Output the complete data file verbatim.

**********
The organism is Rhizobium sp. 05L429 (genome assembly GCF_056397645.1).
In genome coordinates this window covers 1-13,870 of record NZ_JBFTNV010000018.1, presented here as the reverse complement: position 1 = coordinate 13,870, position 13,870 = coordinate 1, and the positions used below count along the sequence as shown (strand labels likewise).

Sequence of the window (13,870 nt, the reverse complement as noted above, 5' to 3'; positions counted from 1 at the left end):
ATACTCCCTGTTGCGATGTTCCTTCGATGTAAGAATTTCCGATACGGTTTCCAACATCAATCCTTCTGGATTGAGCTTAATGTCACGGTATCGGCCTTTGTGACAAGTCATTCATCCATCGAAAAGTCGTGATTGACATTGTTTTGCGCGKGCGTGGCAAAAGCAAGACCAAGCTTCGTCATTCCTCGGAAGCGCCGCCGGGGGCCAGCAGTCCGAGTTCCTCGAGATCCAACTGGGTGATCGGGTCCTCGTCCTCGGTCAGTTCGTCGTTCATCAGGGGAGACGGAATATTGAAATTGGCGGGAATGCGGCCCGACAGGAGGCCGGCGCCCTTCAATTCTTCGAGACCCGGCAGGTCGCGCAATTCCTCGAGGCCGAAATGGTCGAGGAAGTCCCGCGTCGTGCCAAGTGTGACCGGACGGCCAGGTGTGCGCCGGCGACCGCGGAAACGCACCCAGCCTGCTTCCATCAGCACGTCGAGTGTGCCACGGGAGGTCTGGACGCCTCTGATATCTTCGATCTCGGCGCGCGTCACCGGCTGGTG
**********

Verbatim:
The organism is Rhizobium sp. 05L429 (genome assembly GCF_056397645.1).
In genome coordinates this window covers 1-13,870 of record NZ_JBFTNV010000018.1, presented here as the reverse complement: position 1 = coordinate 13,870, position 13,870 = coordinate 1, and the positions used below count along the sequence as shown (strand labels likewise).

Sequence of the window (13,870 nt, the reverse complement as noted above, 5' to 3'; positions counted from 1 at the left end):
ATACTCCCTGTTGCGATGTTCCTTCGATGTAAGAATTTCCGATACGGTTTCCAACATCAATCCTTCTGGATTGAGCTTAATGTCACGGTATCGGCCTTTGTGACAAGTCATTCATCCATCGAAAAGTCGTGATTGACATTGTTTTGCGCGKGCGTGGCAAAAGCAAGACCAAGCTTCGTCATTCCTCGGAAGCGCCGCCGGGGGCCAGCAGTCCGAGTTCCTCGAGATCCAACTGGGTGATCGGGTCCTCGTCCTCGGTCAGTTCGTCGTTCATCAGGGGAGACGGAATATTGAAATTGGCGGGAATGCGGCCCGACAGGAGGCCGGCGCCCTTCAATTCTTCGAGACCCGGCAGGTCGCGCAATTCCTCGAGGCCGAAATGGTCGAGGAAGTCCCGCGTCGTGCCAAGTGTGACCGGACGGCCAGGTGTGCGCCGGCGACCGCGGAAACGCACCCAGCCTGCTTCCATCAGCACGTCGAGTGTGCCACGGGAGGTCTGGACGCCTCTGATATCTTCGATCTCGGCGCGCGTCACCGGCTGGTG